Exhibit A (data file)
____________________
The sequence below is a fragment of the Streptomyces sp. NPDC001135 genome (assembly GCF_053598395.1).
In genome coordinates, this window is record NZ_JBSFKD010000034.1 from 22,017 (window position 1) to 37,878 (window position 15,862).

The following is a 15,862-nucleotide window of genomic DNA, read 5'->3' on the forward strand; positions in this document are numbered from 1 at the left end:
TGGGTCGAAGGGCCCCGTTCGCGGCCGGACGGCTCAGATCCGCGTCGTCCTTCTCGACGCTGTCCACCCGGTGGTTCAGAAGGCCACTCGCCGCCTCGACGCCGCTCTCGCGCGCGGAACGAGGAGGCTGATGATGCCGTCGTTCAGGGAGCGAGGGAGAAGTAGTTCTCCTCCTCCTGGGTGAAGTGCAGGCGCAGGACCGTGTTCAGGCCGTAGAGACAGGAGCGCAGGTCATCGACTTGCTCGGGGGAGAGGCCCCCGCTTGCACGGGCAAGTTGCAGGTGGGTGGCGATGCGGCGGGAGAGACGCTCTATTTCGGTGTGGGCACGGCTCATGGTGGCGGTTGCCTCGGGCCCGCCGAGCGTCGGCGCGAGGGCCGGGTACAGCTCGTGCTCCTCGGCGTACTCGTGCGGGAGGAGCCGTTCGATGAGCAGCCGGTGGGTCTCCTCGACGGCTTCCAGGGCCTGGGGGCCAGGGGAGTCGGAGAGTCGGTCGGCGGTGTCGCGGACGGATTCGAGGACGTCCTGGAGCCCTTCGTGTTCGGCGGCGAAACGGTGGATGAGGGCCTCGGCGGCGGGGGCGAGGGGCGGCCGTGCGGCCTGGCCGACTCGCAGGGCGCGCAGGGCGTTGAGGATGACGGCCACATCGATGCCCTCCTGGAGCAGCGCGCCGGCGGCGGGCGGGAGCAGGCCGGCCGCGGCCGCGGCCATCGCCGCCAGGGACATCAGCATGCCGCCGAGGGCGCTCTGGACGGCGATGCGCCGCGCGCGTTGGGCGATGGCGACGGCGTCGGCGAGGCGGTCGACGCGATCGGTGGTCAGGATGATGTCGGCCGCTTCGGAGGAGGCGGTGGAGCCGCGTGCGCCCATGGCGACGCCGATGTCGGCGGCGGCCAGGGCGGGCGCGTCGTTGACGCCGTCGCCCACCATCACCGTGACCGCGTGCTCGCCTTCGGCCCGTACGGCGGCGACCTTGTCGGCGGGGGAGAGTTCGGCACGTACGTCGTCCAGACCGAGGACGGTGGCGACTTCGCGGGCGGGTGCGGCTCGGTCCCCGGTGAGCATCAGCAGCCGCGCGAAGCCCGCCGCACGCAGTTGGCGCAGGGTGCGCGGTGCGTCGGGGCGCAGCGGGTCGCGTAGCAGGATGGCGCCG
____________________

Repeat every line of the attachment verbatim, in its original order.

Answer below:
The sequence below is a fragment of the Streptomyces sp. NPDC001135 genome (assembly GCF_053598395.1).
In genome coordinates, this window is record NZ_JBSFKD010000034.1 from 22,017 (window position 1) to 37,878 (window position 15,862).

The following is a 15,862-nucleotide window of genomic DNA, read 5'->3' on the forward strand; positions in this document are numbered from 1 at the left end:
TGGGTCGAAGGGCCCCGTTCGCGGCCGGACGGCTCAGATCCGCGTCGTCCTTCTCGACGCTGTCCACCCGGTGGTTCAGAAGGCCACTCGCCGCCTCGACGCCGCTCTCGCGCGCGGAACGAGGAGGCTGATGATGCCGTCGTTCAGGGAGCGAGGGAGAAGTAGTTCTCCTCCTCCTGGGTGAAGTGCAGGCGCAGGACCGTGTTCAGGCCGTAGAGACAGGAGCGCAGGTCATCGACTTGCTCGGGGGAGAGGCCCCCGCTTGCACGGGCAAGTTGCAGGTGGGTGGCGATGCGGCGGGAGAGACGCTCTATTTCGGTGTGGGCACGGCTCATGGTGGCGGTTGCCTCGGGCCCGCCGAGCGTCGGCGCGAGGGCCGGGTACAGCTCGTGCTCCTCGGCGTACTCGTGCGGGAGGAGCCGTTCGATGAGCAGCCGGTGGGTCTCCTCGACGGCTTCCAGGGCCTGGGGGCCAGGGGAGTCGGAGAGTCGGTCGGCGGTGTCGCGGACGGATTCGAGGACGTCCTGGAGCCCTTCGTGTTCGGCGGCGAAACGGTGGATGAGGGCCTCGGCGGCGGGGGCGAGGGGCGGCCGTGCGGCCTGGCCGACTCGCAGGGCGCGCAGGGCGTTGAGGATGACGGCCACATCGATGCCCTCCTGGAGCAGCGCGCCGGCGGCGGGCGGGAGCAGGCCGGCCGCGGCCGCGGCCATCGCCGCCAGGGACATCAGCATGCCGCCGAGGGCGCTCTGGACGGCGATGCGCCGCGCGCGTTGGGCGATGGCGACGGCGTCGGCGAGGCGGTCGACGCGATCGGTGGTCAGGATGATGTCGGCCGCTTCGGAGGAGGCGGTGGAGCCGCGTGCGCCCATGGCGACGCCGATGTCGGCGGCGGCCAGGGCGGGCGCGTCGTTGACGCCGTCGCCCACCATCACCGTGACCGCGTGCTCGCCTTCGGCCCGTACGGCGGCGACCTTGTCGGCGGGGGAGAGTTCGGCACGTACGTCGTCCAGACCGAGGACGGTGGCGACTTCGCGGGCGGGTGCGGCTCGGTCCCCGGTGAGCATCAGCAGCCGCGCGAAGCCCGCCGCACGCAGTTGGCGCAGGGTGCGCGGTGCGTCGGGGCGCAGCGGGTCGCGTAGCAGGATGGCGCCG